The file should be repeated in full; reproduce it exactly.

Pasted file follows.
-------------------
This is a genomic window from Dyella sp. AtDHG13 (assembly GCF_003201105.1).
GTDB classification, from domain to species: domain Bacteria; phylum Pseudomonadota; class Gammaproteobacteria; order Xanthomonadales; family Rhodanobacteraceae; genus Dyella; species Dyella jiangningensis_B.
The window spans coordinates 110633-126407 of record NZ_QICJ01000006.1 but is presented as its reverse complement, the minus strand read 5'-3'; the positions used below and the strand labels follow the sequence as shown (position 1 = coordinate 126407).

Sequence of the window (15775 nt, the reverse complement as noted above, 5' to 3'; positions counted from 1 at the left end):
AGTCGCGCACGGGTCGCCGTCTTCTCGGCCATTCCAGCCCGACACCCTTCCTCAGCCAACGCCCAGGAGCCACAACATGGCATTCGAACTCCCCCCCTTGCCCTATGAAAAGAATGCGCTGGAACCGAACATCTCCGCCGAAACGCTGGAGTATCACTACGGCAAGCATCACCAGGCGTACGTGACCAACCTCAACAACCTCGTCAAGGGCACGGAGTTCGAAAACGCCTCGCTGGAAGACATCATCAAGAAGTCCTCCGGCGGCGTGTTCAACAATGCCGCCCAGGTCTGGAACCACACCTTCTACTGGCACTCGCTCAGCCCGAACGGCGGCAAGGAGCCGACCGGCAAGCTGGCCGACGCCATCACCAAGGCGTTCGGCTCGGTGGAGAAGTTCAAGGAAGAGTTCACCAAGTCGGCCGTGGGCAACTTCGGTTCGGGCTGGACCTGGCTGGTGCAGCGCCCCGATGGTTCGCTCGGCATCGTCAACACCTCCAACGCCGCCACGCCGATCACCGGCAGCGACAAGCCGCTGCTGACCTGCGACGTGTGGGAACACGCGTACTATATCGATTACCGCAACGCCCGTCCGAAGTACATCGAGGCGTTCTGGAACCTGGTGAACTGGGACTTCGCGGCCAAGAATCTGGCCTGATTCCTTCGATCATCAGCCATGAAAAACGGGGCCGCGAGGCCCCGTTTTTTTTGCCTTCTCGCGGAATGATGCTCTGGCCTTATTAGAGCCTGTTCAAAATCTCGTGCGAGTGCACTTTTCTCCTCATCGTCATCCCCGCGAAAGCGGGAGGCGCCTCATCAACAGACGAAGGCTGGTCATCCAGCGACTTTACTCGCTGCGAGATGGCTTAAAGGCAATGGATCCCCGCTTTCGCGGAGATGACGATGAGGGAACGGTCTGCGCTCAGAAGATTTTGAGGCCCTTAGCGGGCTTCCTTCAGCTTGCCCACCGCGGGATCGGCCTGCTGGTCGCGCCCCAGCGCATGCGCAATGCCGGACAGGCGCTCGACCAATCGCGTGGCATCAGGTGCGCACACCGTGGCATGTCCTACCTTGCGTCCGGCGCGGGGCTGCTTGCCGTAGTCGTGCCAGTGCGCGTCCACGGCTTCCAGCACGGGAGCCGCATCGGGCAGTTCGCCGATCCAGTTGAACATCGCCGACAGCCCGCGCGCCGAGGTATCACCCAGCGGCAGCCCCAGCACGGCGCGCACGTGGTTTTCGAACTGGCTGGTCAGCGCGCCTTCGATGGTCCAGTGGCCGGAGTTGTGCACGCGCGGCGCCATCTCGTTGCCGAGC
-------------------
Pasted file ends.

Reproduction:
This is a genomic window from Dyella sp. AtDHG13 (assembly GCF_003201105.1).
GTDB classification, from domain to species: domain Bacteria; phylum Pseudomonadota; class Gammaproteobacteria; order Xanthomonadales; family Rhodanobacteraceae; genus Dyella; species Dyella jiangningensis_B.
The window spans coordinates 110633-126407 of record NZ_QICJ01000006.1 but is presented as its reverse complement, the minus strand read 5'-3'; the positions used below and the strand labels follow the sequence as shown (position 1 = coordinate 126407).

Sequence of the window (15775 nt, the reverse complement as noted above, 5' to 3'; positions counted from 1 at the left end):
AGTCGCGCACGGGTCGCCGTCTTCTCGGCCATTCCAGCCCGACACCCTTCCTCAGCCAACGCCCAGGAGCCACAACATGGCATTCGAACTCCCCCCCTTGCCCTATGAAAAGAATGCGCTGGAACCGAACATCTCCGCCGAAACGCTGGAGTATCACTACGGCAAGCATCACCAGGCGTACGTGACCAACCTCAACAACCTCGTCAAGGGCACGGAGTTCGAAAACGCCTCGCTGGAAGACATCATCAAGAAGTCCTCCGGCGGCGTGTTCAACAATGCCGCCCAGGTCTGGAACCACACCTTCTACTGGCACTCGCTCAGCCCGAACGGCGGCAAGGAGCCGACCGGCAAGCTGGCCGACGCCATCACCAAGGCGTTCGGCTCGGTGGAGAAGTTCAAGGAAGAGTTCACCAAGTCGGCCGTGGGCAACTTCGGTTCGGGCTGGACCTGGCTGGTGCAGCGCCCCGATGGTTCGCTCGGCATCGTCAACACCTCCAACGCCGCCACGCCGATCACCGGCAGCGACAAGCCGCTGCTGACCTGCGACGTGTGGGAACACGCGTACTATATCGATTACCGCAACGCCCGTCCGAAGTACATCGAGGCGTTCTGGAACCTGGTGAACTGGGACTTCGCGGCCAAGAATCTGGCCTGATTCCTTCGATCATCAGCCATGAAAAACGGGGCCGCGAGGCCCCGTTTTTTTTGCCTTCTCGCGGAATGATGCTCTGGCCTTATTAGAGCCTGTTCAAAATCTCGTGCGAGTGCACTTTTCTCCTCATCGTCATCCCCGCGAAAGCGGGAGGCGCCTCATCAACAGACGAAGGCTGGTCATCCAGCGACTTTACTCGCTGCGAGATGGCTTAAAGGCAATGGATCCCCGCTTTCGCGGAGATGACGATGAGGGAACGGTCTGCGCTCAGAAGATTTTGAGGCCCTTAGCGGGCTTCCTTCAGCTTGCCCACCGCGGGATCGGCCTGCTGGTCGCGCCCCAGCGCATGCGCAATGCCGGACAGGCGCTCGACCAATCGCGTGGCATCAGGTGCGCACACCGTGGCATGTCCTACCTTGCGTCCGGCGCGGGGCTGCTTGCCGTAGTCGTGCCAGTGCGCGTCCACGGCTTCCAGCACGGGAGCCGCATCGGGCAGTTCGCCGATCCAGTTGAACATCGCCGACAGCCCGCGCGCCGAGGTATCACCCAGCGGCAGCCCCAGCACGGCGCGCACGTGGTTTTCGAACTGGCTGGTCAGCGCGCCTTCGATGGTCCAGTGGCCGGAGTTGTGCACGCGCGGCGCCATCTCGTTGCCGAGC